Diabetic Donor Kidneys Associated with Worse Outcomes
Recipients of diabetic donor kidneys—especially diabetic recipients—are at increased risk of graft loss and death.
PHILADELPHIA—Kidneys from diabetic donors are associated with an increased risk of graft loss and death compared with kidneys from non-diabetic donors, especially in diabetic recipients, investigators reported at the 2015 American Transplant Congress.
Using United Network for Organ Sharing registry data, Deirdre Sawinski, MD, and colleagues at the University of Pennsylvania in Philadelphia compared outcomes between pairs of recipients receiving a kidney from the same donor. They stratified subjects by the diabetes status of both donor and recipient. Among pairs in which 1 recipient was diabetic and the mate recipient was non-diabetic, 1,539 received diabetic donor kidneys and 21,459 received non-diabetic donor kidneys.
Compared with diabetic recipients of diabetic donor kidneys, non-diabetic recipients of diabetic kidneys had a significant 19% decreased risk of graft loss and a 35% decreased risk of death. Additionally, results showed that diabetic recipients of a non-diabetic donor kidney had a 49% increased risk of graft loss and 1.9 times increased risk of death compared with non-diabetic recipients of non-diabetic donor kidneys.
The study found no difference in the risk of graft loss when diabetic recipients of non-diabetic donor kidneys were compared with non-diabetic recipients of diabetic donor kidneys.
“Given the overall shortage of kidneys, these organs [from diabetics] should not be discarded; however, they should be allocated with caution,” Dr. Sawinski told Renal & Urology News. “In particular I would recommend against their use in younger patients. Patients should be counseled about the increased risk of allograft loss associated with these organs.”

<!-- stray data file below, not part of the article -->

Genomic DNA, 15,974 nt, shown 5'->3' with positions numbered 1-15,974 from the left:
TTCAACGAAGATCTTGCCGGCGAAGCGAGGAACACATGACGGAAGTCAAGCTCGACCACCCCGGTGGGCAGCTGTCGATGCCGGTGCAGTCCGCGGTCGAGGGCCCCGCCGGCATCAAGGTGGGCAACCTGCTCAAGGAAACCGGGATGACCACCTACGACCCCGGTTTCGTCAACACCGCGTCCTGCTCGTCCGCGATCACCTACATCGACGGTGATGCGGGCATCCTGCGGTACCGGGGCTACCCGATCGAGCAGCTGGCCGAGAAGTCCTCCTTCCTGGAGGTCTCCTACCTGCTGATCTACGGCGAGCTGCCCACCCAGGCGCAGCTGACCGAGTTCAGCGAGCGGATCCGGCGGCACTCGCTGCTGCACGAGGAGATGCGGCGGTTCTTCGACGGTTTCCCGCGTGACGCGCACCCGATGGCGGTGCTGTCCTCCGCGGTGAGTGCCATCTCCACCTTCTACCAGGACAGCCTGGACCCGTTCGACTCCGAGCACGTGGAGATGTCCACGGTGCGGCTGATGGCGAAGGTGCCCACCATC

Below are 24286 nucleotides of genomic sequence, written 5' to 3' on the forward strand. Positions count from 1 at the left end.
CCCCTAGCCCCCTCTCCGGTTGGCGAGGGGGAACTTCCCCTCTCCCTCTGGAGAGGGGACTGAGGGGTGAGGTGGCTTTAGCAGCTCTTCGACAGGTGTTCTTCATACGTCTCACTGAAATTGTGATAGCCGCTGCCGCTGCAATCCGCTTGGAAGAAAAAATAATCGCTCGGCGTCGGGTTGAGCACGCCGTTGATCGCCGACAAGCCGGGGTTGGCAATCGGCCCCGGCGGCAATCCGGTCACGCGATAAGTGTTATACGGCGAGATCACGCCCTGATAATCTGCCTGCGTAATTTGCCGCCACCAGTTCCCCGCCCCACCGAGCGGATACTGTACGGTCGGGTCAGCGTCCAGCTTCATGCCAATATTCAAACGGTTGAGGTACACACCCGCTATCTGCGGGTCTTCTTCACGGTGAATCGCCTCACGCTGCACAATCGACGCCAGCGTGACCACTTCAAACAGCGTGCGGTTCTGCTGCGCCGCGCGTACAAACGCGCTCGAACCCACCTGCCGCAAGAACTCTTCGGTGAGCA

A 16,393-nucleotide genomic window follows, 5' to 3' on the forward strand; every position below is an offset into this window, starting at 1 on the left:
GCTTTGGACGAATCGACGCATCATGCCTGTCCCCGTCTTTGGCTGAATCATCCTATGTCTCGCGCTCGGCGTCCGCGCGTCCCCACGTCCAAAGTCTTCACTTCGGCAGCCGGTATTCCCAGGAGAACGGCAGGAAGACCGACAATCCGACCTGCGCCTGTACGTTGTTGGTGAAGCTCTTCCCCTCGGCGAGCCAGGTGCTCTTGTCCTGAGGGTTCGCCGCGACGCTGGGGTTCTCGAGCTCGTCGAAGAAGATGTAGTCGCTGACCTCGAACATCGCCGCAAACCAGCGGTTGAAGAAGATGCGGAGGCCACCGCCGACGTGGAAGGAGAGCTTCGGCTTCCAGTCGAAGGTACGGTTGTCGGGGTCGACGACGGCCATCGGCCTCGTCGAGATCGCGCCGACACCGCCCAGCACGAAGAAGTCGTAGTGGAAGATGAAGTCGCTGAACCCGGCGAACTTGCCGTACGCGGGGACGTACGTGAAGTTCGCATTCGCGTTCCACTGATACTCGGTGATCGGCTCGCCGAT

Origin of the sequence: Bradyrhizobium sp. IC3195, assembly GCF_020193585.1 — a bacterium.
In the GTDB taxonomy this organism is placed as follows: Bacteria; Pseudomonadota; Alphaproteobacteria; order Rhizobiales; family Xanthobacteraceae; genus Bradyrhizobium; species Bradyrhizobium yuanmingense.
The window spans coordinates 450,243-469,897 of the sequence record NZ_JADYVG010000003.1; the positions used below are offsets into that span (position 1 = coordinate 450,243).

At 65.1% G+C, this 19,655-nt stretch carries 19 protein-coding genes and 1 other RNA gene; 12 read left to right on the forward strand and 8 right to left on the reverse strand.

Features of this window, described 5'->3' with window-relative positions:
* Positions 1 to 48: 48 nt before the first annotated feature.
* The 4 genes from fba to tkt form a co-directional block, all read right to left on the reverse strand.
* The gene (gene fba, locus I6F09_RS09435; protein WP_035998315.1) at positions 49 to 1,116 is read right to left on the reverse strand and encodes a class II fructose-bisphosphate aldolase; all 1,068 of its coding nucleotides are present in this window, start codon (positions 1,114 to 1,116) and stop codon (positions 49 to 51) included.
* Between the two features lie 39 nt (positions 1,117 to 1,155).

Asked whether diabetic transplant candidates should be advised to wait for a non-diabetic donor, Dr. Sawinski said this would depend on the patient. Clinicians need to consider that diabetics are at increased risk for death on dialysis, especially those with other comorbid conditions, and take into account wait times in the patient's region. “So I would argue that in high-risk patients (those with multiple medical comorbidities) or for those in long-wait areas, it still might be advantageous to consider a diabetic donor kidney over waiting on dialysis.”
In a separate study presented at the meeting, Canadian researchers reported that transplanting kidneys from selected deceased donors with diabetes into recipients with diabetes does not worsen outcomes beyond the effect of recipient diabetes alone.
Investigators at Toronto General Hospital studied a cohort of 67,815 kidney transplant recipients, of whom 1,404 were diabetics who received a kidney from a diabetic deceased donor. Compared with recipients who did not have diabetes, recipients with diabetes who received a kidney from a diabetic deceased donor did not have a significantly increased risk of total or death-censored graft failure, total mortality, or death with a functioning graft. Non-diabetic recipients who received a kidney from a non-diabetic donor, however, had a significantly increased risk of total mortality and death with a functioning graft compared with diabetic recipients.